Well, hello again…fancy seeing you here. As you no doubt are aware, today is National Dog Day and if that doesn’t put a smile on your face, I can only assume that you laughed inappropriately when you were handed a business card by an eminently qualified woman and saw that her title was “Webmistress,” and your embarrassment was multiplied when you realized that today is also National Webmistress Day.
Anyway, here’s a photo of the best dog in the history of dogs. (But then, aren’t they all?)
Abbye Fabulous aka Ab Fab aka Best Pup Ever
[If you’re new to the Gazette, we have an entire category of posts devoted to Abbye. #gonetoosoon]
I know that a lot of faithful Gazette readers have mammalian quadrupeds of an equine persuasion, and I myself have seen a horse before.
If you own a horse — or, more likely, vice versa — and are thinking about buying electric roller skates for it, you need to think twice before pulling the trigger on Segway’s Drift W. Or at least read this review that a thoughtful person left on Amazon.com’s entry for these otherwise intriguing devices.
Seems like sound advice from someone with real experience.
I normally would have dismissed this review as an outlier, but I noticed that almost 3,000 found it helpful, so there’s obviously widespread interest in roller skates for horses. My advice, if you fall into that group, is to keep looking. After all, nobody wants a slow, lazy, overweight horse.
This horse is hardly moving at all. Q.E.D., y’all.
More news from the wonderful world of animals: alligators are smart!
Below is a Facebook post from the Kentucky Reptile Zoo, a facility known around the world for the fantastic work they’re doing by providing snake venom for research and production of life-saving anti-venom. Their work is simultaneously fascinating and scary; milking black mambas and king cobras is not for the faint of heart.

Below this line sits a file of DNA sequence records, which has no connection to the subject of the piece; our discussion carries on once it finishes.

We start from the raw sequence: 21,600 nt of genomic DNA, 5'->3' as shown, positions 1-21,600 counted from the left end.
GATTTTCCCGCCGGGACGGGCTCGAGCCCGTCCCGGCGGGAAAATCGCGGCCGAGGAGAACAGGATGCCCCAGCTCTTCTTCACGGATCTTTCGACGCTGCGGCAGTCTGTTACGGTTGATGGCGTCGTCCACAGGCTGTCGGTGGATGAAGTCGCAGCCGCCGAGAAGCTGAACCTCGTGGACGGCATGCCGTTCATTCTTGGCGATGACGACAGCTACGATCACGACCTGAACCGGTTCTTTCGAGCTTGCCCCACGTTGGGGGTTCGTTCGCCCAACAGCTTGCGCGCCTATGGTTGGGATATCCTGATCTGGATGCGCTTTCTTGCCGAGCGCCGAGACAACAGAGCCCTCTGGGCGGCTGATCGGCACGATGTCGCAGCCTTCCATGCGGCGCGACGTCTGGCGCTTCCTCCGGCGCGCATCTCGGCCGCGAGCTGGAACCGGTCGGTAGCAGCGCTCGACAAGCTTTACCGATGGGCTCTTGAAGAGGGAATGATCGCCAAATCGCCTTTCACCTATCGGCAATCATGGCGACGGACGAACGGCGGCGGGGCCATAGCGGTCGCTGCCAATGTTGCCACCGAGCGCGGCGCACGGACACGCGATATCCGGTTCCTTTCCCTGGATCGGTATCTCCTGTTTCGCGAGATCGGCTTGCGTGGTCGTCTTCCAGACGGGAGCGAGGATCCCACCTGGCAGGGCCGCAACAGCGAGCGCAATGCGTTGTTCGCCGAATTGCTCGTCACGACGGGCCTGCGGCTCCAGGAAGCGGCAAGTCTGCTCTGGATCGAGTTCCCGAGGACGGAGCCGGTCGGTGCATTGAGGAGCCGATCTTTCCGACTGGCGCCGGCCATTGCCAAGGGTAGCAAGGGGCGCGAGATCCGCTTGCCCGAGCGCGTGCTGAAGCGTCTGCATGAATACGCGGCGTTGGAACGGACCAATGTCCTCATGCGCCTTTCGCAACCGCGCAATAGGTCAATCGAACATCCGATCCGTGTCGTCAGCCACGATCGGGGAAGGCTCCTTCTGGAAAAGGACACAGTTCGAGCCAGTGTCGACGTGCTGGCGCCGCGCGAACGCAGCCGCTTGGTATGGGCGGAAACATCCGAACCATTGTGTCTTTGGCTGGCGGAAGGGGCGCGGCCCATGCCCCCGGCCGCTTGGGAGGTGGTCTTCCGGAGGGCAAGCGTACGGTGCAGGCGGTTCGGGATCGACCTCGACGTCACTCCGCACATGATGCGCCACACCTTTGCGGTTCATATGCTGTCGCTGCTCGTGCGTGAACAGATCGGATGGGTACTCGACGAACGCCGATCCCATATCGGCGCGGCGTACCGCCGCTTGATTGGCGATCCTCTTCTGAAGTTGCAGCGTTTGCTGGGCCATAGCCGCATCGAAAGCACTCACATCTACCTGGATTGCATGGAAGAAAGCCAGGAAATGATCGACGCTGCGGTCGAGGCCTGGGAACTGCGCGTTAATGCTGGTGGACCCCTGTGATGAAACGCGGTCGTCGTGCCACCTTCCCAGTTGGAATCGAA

But they’re not exclusively focused on snakes.
If an alligator can learn to obey a voice command so can [Insert your own personal project]
I’d never considered the possibility that an alligator could be trained to respond to voice commands, and I find that very intriguing. But, I’m also just a tad skeptical. According to this article, the typical alligator brain is “roughly the size of three olives” (it doesn’t specify whether they’re stuffed or not). And while another article points out that that’s one of the larger brains in the reptilian world, to me that’s akin to saying that one is the prettiest zombie in The Walking Dead…a distinction without a difference.
Still, I’m willing to entertain the possibility that alligators are more intelligent than we give them credit for. And, perhaps, we ignore their intellectual capabilities at our own risk:
With apologies to Walt Kelly & Co. Please don’t sue me.
Speaking of Pogo, how many of you realized that Walt Kelly managed to get a book with this title published?
Yeah, it meant something different in 1966.
The Pogo Poop Book (which is surprisingly difficult to type, for some reason) was published in 1966, and, as one reviewer puts it, Kelly used the book to “satirize and lampoon the John Birch Society [and] the Ku Klux Klan among others,” including the “God Is Dead” theologians who were having their time in the sun along about then. So before you get outraged over what you think is the symbolism of the cover plate, take a gander at the concluding page of the story that blasts the “Kluck Klams,” (which also is surprisingly difficult to type).
Kelly’s lampoon harpoon always flew straight.
In conclusion, and in keeping with the [very loose] animal theme, here’s a ball o’earthworms for your consideration.
According to a worm expert quoted in this article, “it’s rare to see so many balls of worms” (there were multiple appearances).
George Romero was unavailable for a quote, presumably by virtue of being dead, but…you know…